The Power of Opportunity >> Scuttlebutt Sailing News
February is Black History Month in the United States, and in this report from US Sailing, they recognize one of the notable contributors to African-American sailing history:
From the moment he got behind the wheel of a sailboat, Donald Lawson knew he was destined to make sailing his profession.
Lawson didn’t come from a “seafaring family” — his parents were middle-class Baltimoreans, great athletes in other sports like basketball and lacrosse. But at age nine, he had the chance to attend and make his first Police Athletic League (PAL) sail aboard a 100ft schooner. His mother convinced him it was safe and he went.
For a nine-year-old, the feeling of freedom provided by sailing was exhilarating.
“The captain told me I could take a boat like this around the world, and that’s when I knew what I wanted to do for my career,” Lawson said. “From that day on, that was my goal – to become a professional sailor.”
Fast forward 31 years and Lawson, now 40, has his sights set on becoming more than any old professional sailor – he wants to become the first African American (and fourth American) to complete the Vendée Globe, a ocean race around the world considered the pinnacle of single-handed offshore sailing.
And as if that weren’t enough, Lawson is also invested in the art of breaking records. With his Dark Seas Project Foundation, he is looking to break 35 records over the next ten years in a soon-to-be-announced trimaran (“All I can tell you is it’s going to be fast,” he said. -He’s joking). If successful, Lawson would be the first African American to hold a sailing world record.
“Becoming the first African-American man to set a sailing world record AND the fastest man to circumnavigate the globe means more to me than personal gain,” he wrote in an article for the Maryland League of Conservation Voters.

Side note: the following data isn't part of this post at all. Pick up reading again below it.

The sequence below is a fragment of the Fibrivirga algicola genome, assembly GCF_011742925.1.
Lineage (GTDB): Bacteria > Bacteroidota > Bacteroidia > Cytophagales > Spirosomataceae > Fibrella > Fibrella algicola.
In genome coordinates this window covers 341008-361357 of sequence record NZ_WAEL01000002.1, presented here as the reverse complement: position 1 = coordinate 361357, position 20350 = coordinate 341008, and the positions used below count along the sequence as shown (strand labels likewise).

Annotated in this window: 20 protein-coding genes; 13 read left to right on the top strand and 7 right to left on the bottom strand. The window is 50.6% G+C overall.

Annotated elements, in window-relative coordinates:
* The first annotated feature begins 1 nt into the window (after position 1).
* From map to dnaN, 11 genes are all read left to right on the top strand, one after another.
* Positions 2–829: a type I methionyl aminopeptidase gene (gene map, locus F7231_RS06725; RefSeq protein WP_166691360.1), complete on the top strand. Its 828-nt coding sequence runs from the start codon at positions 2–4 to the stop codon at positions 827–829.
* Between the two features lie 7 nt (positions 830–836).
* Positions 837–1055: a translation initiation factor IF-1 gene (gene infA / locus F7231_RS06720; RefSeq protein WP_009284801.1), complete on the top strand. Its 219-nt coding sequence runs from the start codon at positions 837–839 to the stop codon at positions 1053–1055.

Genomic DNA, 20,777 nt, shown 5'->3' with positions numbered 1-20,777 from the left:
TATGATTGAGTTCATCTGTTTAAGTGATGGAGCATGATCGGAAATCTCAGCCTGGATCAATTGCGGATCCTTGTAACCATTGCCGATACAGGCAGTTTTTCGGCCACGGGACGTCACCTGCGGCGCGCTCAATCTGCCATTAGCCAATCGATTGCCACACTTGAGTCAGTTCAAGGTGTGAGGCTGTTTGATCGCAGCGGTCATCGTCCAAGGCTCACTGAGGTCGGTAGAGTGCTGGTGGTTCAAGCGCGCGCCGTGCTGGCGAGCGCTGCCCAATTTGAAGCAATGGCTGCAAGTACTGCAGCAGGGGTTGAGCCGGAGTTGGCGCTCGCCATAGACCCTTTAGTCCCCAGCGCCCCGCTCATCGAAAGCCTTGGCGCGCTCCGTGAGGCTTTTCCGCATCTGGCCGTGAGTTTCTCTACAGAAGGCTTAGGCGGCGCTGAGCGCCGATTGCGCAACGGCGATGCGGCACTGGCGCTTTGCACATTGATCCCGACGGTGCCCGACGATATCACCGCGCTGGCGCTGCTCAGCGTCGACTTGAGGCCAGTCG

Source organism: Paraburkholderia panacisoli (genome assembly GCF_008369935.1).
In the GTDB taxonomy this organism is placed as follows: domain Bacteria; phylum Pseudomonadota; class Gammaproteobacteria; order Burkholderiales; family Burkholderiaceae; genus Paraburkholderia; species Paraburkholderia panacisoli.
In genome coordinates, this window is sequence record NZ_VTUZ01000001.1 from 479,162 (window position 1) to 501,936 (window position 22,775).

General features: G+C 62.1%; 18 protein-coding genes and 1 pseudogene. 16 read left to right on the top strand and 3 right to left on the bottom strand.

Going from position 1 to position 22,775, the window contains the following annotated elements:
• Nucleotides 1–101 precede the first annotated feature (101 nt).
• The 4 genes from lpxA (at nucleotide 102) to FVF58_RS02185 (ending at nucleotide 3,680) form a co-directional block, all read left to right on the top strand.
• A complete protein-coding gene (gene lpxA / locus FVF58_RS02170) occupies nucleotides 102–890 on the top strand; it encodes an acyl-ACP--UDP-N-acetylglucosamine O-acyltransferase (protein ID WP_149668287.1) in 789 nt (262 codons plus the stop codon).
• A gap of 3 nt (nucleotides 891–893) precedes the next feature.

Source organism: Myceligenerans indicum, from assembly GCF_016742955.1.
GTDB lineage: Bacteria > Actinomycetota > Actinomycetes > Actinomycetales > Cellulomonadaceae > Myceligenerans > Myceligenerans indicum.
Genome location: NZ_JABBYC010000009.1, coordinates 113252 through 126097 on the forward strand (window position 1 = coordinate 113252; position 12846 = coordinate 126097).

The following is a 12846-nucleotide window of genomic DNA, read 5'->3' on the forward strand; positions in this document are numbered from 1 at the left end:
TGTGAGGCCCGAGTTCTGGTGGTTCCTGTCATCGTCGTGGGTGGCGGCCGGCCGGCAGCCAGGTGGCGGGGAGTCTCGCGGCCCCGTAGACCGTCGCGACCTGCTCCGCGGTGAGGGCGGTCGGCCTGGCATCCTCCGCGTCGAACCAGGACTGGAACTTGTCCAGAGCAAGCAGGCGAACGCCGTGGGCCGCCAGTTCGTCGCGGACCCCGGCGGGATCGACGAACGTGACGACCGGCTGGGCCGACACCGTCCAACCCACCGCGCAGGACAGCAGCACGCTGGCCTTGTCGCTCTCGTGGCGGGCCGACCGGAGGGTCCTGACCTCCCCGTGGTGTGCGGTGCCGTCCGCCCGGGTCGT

“It means becoming the kind of role model for young members of my community that I wish I had as a child. But the most important goal I want to achieve is to leave a lasting legacy in the world and inspire others to pursue their dreams and do the same.
Captain Lawson now chairs the Diversity, Equity and Inclusion Committee for US Sailing. “I believe US Sailing is working very hard to increase its ranks both at the member level and at the volunteer level,” he said. “My committee’s job is to help guide US Sailing and the Board in implementing these improvements. I am very proud and excited about the work the staff and volunteers do.“
At first, Lawson was pushed towards big boats and offshore sailing because of the opportunities it offered him as an underfunded sailor eager to get into racing.
“Growing up, I didn’t know Olympic sailing or the dinghy. I knew if I wanted to sail and race I had to get on one of the bigger boats where there was always a need for a crew,” he said. “It was my gateway to high-level racing.”
Lawson appears to be a champion of diversity within the sport, providing opportunities for his community, while breaking down stereotypes about sailing and the sailing community.
“When I tell people I do sailing and racing boats, most people imagine martini glasses, clear skies and rich people,” Lawson said. “When I explain to them that 90% of us are broke half the time because we put all our money in boats; they are surprised.
Although sailing hasn’t always been a welcoming sport, Lawson believes times are changing, slowly but surely.
“The bigger picture is that the sport hasn’t done a good job image-wise, historically, because it didn’t have to. Exclusivity was part of the appeal. But now we have Paralympic sailors, sailors and various sailors. Now that there are more opportunities, it’s important to show newcomers to the sport, “hey, maybe it wasn’t good at the time, but it’s not 1940 or 1890.”
When he began his journey, the perception of sailing as a “white man’s sport” certainly rang true for Lawson. He did not see himself represented in the sailing community, despite growing up in a predominantly black town. But that didn’t stop him from forging his own path.
“When I started, I was the only African American I saw, but my passion, my love and my drive made me forget the problems or the people who didn’t want me there,” said Lawson said. “I didn’t care – I was going to do what I love to do.”
His advice to other underrepresented young sailors?
“For people who are nervous or worried, I would say go out there and find your own niche, find your place where you fit in. Maybe a person will kiss you; maybe a lot of people will kiss you – but you won’t know until you try.
Lawson is currently fundraising for the record-breaking Dark Seas Project trimaran, with an announcement on April 1. To donate to the foundation, click here.